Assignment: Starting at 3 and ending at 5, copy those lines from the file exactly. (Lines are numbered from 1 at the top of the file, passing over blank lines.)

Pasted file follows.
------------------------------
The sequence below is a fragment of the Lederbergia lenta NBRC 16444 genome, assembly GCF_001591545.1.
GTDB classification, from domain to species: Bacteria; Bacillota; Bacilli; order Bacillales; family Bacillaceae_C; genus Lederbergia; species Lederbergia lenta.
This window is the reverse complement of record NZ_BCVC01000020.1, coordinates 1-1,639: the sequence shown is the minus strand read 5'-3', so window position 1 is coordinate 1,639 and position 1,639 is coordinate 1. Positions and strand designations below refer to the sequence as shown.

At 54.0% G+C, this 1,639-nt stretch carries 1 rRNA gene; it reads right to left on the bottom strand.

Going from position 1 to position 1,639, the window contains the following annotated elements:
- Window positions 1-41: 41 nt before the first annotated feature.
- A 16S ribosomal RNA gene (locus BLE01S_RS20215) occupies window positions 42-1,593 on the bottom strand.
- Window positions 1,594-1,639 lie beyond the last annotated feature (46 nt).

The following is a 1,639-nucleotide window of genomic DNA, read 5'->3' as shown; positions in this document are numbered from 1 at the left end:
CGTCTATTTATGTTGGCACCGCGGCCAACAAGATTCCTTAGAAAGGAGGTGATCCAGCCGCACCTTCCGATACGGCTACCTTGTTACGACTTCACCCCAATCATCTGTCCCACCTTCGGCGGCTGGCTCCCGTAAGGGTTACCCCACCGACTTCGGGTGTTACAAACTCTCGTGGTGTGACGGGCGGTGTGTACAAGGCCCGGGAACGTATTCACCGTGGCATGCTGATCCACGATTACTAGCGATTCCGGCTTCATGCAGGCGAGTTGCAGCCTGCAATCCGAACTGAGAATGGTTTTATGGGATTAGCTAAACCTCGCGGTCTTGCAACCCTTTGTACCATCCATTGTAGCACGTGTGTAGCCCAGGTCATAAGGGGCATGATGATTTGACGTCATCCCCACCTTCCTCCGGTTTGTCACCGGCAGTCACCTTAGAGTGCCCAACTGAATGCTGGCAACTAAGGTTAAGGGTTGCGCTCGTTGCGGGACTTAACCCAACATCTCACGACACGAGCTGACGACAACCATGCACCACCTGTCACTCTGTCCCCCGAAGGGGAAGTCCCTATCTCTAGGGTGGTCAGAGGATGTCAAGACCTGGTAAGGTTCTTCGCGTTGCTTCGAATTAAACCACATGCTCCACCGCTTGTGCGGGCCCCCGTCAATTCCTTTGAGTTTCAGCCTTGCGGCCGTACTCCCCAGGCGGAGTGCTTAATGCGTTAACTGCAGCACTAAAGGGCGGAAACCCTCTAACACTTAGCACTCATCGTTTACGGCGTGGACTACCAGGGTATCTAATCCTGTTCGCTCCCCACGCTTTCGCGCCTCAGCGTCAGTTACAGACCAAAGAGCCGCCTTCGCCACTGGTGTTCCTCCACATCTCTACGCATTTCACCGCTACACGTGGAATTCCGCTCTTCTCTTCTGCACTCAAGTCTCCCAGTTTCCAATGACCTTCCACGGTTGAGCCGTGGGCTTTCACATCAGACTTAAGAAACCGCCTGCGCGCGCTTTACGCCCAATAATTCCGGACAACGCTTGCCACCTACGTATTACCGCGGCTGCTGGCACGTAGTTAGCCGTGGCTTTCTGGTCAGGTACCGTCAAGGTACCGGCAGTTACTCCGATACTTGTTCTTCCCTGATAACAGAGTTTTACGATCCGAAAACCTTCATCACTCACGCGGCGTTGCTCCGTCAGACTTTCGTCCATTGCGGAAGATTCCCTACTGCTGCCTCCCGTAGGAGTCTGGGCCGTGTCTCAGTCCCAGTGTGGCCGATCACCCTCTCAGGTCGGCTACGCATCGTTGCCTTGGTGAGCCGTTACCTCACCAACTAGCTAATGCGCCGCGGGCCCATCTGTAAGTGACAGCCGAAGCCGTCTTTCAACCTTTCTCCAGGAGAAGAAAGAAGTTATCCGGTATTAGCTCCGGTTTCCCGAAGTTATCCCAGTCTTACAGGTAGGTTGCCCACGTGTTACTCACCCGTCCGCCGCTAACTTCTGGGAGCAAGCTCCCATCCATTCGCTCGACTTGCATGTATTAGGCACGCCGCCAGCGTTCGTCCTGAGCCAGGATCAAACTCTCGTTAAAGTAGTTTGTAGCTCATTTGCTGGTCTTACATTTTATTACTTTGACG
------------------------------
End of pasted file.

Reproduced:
This window is the reverse complement of record NZ_BCVC01000020.1, coordinates 1-1,639: the sequence shown is the minus strand read 5'-3', so window position 1 is coordinate 1,639 and position 1,639 is coordinate 1. Positions and strand designations below refer to the sequence as shown.

At 54.0% G+C, this 1,639-nt stretch carries 1 rRNA gene; it reads right to left on the bottom strand.

Going from position 1 to position 1,639, the window contains the following annotated elements: